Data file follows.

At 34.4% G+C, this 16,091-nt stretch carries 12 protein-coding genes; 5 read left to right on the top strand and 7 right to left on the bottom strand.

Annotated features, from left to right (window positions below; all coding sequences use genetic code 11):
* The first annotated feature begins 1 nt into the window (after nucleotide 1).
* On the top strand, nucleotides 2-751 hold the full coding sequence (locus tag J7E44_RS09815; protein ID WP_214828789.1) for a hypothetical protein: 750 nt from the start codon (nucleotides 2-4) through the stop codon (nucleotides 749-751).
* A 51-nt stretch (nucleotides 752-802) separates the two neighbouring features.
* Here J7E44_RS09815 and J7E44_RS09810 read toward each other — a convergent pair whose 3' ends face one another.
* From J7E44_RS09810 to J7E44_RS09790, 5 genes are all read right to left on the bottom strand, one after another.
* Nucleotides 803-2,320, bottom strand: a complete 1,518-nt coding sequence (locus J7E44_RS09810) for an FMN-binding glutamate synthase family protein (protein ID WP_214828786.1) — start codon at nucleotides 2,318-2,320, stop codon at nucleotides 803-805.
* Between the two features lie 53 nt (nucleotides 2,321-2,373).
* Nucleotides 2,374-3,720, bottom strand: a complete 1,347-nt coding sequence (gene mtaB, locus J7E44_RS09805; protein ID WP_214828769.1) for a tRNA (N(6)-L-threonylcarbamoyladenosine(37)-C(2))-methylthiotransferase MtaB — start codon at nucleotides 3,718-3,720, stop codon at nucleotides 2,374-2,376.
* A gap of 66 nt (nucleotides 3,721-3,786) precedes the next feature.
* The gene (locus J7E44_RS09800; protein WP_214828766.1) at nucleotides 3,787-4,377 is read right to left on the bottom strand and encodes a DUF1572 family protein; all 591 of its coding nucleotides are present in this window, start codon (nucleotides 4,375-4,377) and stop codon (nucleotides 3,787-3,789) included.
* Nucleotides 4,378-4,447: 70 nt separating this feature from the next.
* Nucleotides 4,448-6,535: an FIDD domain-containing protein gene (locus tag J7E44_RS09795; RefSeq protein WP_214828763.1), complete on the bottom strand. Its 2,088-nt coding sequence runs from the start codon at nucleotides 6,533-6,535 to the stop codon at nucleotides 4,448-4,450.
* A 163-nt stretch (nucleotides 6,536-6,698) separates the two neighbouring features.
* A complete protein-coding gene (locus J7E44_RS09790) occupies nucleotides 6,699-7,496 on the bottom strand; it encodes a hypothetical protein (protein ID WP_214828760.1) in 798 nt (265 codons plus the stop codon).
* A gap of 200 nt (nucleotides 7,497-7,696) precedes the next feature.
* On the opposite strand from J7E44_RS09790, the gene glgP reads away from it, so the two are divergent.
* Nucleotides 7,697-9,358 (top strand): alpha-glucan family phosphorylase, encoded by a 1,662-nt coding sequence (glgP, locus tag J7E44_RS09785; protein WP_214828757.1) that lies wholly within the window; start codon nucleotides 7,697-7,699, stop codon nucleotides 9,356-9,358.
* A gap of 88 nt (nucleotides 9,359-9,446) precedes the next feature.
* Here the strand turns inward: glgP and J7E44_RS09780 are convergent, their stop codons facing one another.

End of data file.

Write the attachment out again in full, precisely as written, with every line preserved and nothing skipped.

At 34.4% G+C, this 16,091-nt stretch carries 12 protein-coding genes; 5 read left to right on the top strand and 7 right to left on the bottom strand.

Annotated features, from left to right (window positions below; all coding sequences use genetic code 11):
* The first annotated feature begins 1 nt into the window (after nucleotide 1).
* On the top strand, nucleotides 2-751 hold the full coding sequence (locus tag J7E44_RS09815; protein ID WP_214828789.1) for a hypothetical protein: 750 nt from the start codon (nucleotides 2-4) through the stop codon (nucleotides 749-751).
* A 51-nt stretch (nucleotides 752-802) separates the two neighbouring features.
* Here J7E44_RS09815 and J7E44_RS09810 read toward each other — a convergent pair whose 3' ends face one another.
* From J7E44_RS09810 to J7E44_RS09790, 5 genes are all read right to left on the bottom strand, one after another.
* Nucleotides 803-2,320, bottom strand: a complete 1,518-nt coding sequence (locus J7E44_RS09810) for an FMN-binding glutamate synthase family protein (protein ID WP_214828786.1) — start codon at nucleotides 2,318-2,320, stop codon at nucleotides 803-805.
* Between the two features lie 53 nt (nucleotides 2,321-2,373).
* Nucleotides 2,374-3,720, bottom strand: a complete 1,347-nt coding sequence (gene mtaB, locus J7E44_RS09805; protein ID WP_214828769.1) for a tRNA (N(6)-L-threonylcarbamoyladenosine(37)-C(2))-methylthiotransferase MtaB — start codon at nucleotides 3,718-3,720, stop codon at nucleotides 2,374-2,376.
* A gap of 66 nt (nucleotides 3,721-3,786) precedes the next feature.
* The gene (locus J7E44_RS09800; protein WP_214828766.1) at nucleotides 3,787-4,377 is read right to left on the bottom strand and encodes a DUF1572 family protein; all 591 of its coding nucleotides are present in this window, start codon (nucleotides 4,375-4,377) and stop codon (nucleotides 3,787-3,789) included.
* Nucleotides 4,378-4,447: 70 nt separating this feature from the next.
* Nucleotides 4,448-6,535: an FIDD domain-containing protein gene (locus tag J7E44_RS09795; RefSeq protein WP_214828763.1), complete on the bottom strand. Its 2,088-nt coding sequence runs from the start codon at nucleotides 6,533-6,535 to the stop codon at nucleotides 4,448-4,450.
* A 163-nt stretch (nucleotides 6,536-6,698) separates the two neighbouring features.
* A complete protein-coding gene (locus J7E44_RS09790) occupies nucleotides 6,699-7,496 on the bottom strand; it encodes a hypothetical protein (protein ID WP_214828760.1) in 798 nt (265 codons plus the stop codon).
* A gap of 200 nt (nucleotides 7,497-7,696) precedes the next feature.
* On the opposite strand from J7E44_RS09790, the gene glgP reads away from it, so the two are divergent.
* Nucleotides 7,697-9,358 (top strand): alpha-glucan family phosphorylase, encoded by a 1,662-nt coding sequence (glgP, locus tag J7E44_RS09785; protein WP_214828757.1) that lies wholly within the window; start codon nucleotides 7,697-7,699, stop codon nucleotides 9,356-9,358.
* A gap of 88 nt (nucleotides 9,359-9,446) precedes the next feature.
* Here the strand turns inward: glgP and J7E44_RS09780 are convergent, their stop codons facing one another.